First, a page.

By Joel Kalkopf
21st May 2023

There have been countless incarnations of Bram stoker's 'Dracula' over the years, so what better person to bring a fresh angle to the genre than the director behind 'The Lego Batman', Chris McKay. Starring in the role of Dracula for this project is none other than Nicholas Cage ('Con Air', 'Pig'), but this story belongs to his subservient and loyal familiar, the titular Robert Montague Renfield (Nicholas Hoult, 'The Menu', 'Warm Bodies'). Acting alongside each other for the first time since 2005's 'The Weather Man', Cage and Hoult go toe-to-toe in 'Renfield', a film about how the tortured servant looks inwards for the first time in a long time, and wonders what else life has to offer outside of the Prince of Darkness.

The role of a familiar is simple; serve your master. This can of course range from ensuring the blinds are closed during the day, to providing piles of bodies for feasts and sustenance. Renfield has been doing Dracula's bidding for over 100 years now, so when we meet him for the first time, he presents as an understandably disheveled figure attending a support meeting for people in toxic and dependant relationships. Following Renfield's introduction, McKay generates superimposed images of Cage and Hoult within the frame of the 1930s version of the film. It's a fun and creative way of introducing this version of the character, as Renfield begins to question his role in Dracula's life and what greater purpose there may be for him. He's tired of killing people, so takes it upon himself to only kill those he feels deserves it, a task made easier once he eats live bugs that, in turn, give him supernatural powers. However, when gifting Dracula his victims, Dracula is disgusted at the gesture, wanting only pure bodies to feed on - such as nuns or a bus load of cheerleaders - in order to fulfil his true power.


A series of unfortunate events leads to a chance meeting with Rebecca (Awkwafina, 'The Farewell', 'Crazy Rich Asians'), a cop who just wants to clean up the city, facing an uphill battle against crooked officers and the Lobo mob family. Together, Renfield and Rebecca will try to inspire each other to be better, to do better, and maybe even save the city while they're at it.

If this is all sounding very on the nose and familiar, that's because it is - until it isn't. 'Renfield' is full of typical motifs. There's the freeze frame on Renfield's face to explain "how did we get here?", the cop who lives in her father's shadow and is constantly reminded "your father was the best" and so on. But there is a self-awareness and fun brought to these ideas that prevents them from feeling stale, even though not quite fresh.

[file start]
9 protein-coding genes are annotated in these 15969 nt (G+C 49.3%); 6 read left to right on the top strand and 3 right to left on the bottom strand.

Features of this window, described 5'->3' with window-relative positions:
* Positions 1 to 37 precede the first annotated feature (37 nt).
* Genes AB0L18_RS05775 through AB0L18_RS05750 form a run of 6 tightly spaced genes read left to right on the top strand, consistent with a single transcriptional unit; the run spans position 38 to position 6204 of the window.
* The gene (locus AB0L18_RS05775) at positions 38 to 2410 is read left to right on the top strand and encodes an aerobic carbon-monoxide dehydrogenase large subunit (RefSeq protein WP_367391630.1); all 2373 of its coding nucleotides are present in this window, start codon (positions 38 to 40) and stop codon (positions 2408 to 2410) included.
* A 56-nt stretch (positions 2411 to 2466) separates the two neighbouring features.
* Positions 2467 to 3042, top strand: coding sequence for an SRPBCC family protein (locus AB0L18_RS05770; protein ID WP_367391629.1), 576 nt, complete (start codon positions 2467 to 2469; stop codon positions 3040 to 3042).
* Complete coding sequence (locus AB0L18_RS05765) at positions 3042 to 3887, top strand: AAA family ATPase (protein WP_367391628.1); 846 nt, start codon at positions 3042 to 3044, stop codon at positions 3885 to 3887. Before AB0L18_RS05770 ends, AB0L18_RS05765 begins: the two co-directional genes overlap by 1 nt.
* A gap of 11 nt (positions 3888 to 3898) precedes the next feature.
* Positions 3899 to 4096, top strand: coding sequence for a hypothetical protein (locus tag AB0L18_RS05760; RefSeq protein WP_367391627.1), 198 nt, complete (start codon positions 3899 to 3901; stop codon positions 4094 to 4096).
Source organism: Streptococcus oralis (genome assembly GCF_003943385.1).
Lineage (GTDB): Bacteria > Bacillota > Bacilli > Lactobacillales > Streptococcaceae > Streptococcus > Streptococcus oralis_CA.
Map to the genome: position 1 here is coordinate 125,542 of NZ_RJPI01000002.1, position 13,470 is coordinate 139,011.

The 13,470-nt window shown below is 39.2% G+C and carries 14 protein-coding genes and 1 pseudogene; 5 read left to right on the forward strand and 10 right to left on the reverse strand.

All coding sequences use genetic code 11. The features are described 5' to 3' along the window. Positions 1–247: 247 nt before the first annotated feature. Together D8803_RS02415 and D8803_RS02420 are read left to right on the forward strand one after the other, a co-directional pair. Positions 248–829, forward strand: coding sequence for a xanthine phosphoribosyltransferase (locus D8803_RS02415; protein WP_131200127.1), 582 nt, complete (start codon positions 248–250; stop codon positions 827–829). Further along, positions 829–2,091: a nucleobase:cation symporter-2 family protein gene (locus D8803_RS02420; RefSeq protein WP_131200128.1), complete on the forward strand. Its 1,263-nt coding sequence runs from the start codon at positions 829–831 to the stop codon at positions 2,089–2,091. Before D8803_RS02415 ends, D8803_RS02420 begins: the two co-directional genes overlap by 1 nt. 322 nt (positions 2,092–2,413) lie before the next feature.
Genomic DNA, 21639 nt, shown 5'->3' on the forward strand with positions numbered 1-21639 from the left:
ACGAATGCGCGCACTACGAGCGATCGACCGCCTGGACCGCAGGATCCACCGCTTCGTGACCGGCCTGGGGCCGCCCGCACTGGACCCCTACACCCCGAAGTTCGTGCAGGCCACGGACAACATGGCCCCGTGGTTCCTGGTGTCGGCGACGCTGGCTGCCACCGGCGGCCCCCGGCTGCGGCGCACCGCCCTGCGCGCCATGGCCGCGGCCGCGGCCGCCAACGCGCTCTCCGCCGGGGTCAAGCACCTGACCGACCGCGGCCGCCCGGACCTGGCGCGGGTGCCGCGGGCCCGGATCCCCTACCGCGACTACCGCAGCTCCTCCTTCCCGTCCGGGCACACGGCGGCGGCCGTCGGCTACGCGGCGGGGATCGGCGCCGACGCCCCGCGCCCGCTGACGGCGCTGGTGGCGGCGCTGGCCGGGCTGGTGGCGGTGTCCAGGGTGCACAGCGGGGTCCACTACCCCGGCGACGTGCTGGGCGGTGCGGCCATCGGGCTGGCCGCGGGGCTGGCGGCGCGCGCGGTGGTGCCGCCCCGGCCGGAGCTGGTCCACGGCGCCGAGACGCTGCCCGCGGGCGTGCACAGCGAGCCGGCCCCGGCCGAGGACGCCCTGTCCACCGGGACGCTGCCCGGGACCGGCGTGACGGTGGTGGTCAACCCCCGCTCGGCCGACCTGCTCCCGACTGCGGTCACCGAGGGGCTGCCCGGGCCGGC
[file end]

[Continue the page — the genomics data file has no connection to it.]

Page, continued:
What does feel innovative and creative is the bloody, dynamic, comical and bloody violence. Yes I said bloody twice - it's really very bloody. This is not realistic blood, this is Tarantino blood-squirting-all-over-the-room-after-arms-being-pulled-off kind of blood which, dare I say, is really fun. All the action sequences are really enjoyable and I found myself leaning into everything that was going on. It was easy to follow, well crafted, and overall the highlight and selling point of the film.

As bombastic as the action is, the rest of the film doesn't quite meet its level of pop, and this for me is probably where 'Renfield' loses its way a little bit. The film comes alive when the violence breaks out, and while the rest of the film is fun, it just doesn't match the level of entertainment. There is a deleted scene that Hoult released on his socials of an entire dance sequence - and it's phenomenal. It's just the sort of thing that this film needed to maintain the dynamism and pop art feel, and it's a real shame it wasn't kept in the final cut. I found myself wanting in-between the action sequences despite wishing I wasn’t, simply due to the fact that the rest of the film felt a tad vanilla in comparison.

As bombastic as the action is, the rest of the film doesn't quite meet its level of pop, and this for me is probably where 'Renfield' loses its way a little bit.

While his role is very much supportive, Cage is brilliant as the Count, mastering the switch between terror and comedy like nobody else. He embodies the Christopher Lee-type vampire, but wonderfully throws in gestures and mannerisms that complement Hoult nicely and bring the edge of comedy when needed. Hoult as the pillar of the film is equally great, manipulating his posture and voice in a way that allows him to shift between servant and hero seamlessly. Ben Schwartz ('Sonic the Hedgehog') goes full Jean Ralphio (his character from TV's 'Parks and Recreation') as a member of the Lobo family so while we've seen his shtick before, it's no less entertaining.

Of all the iterations of Dracula, I really admire McKay's approach to this one. Audiences know Dracula and are used to him being the centre of the story, but 'Renfield' feels very much like a more human angle, and asks the questions of what the effect of Dracula has on those around him, and less about what he is himself.

I had a really good time with this film and while lacking in a lot of parts and perhaps even feeling shortchanged on what was promised, there's no denying that McKay's version of this classic character is fun to be around. Wonderfully gory and funny, and aided by an unhinged Cage having the best time onscreen, 'Renfield' may not sit amongst cinema's best Draculas, but it will at least challenge the approach and have a good time doing it.

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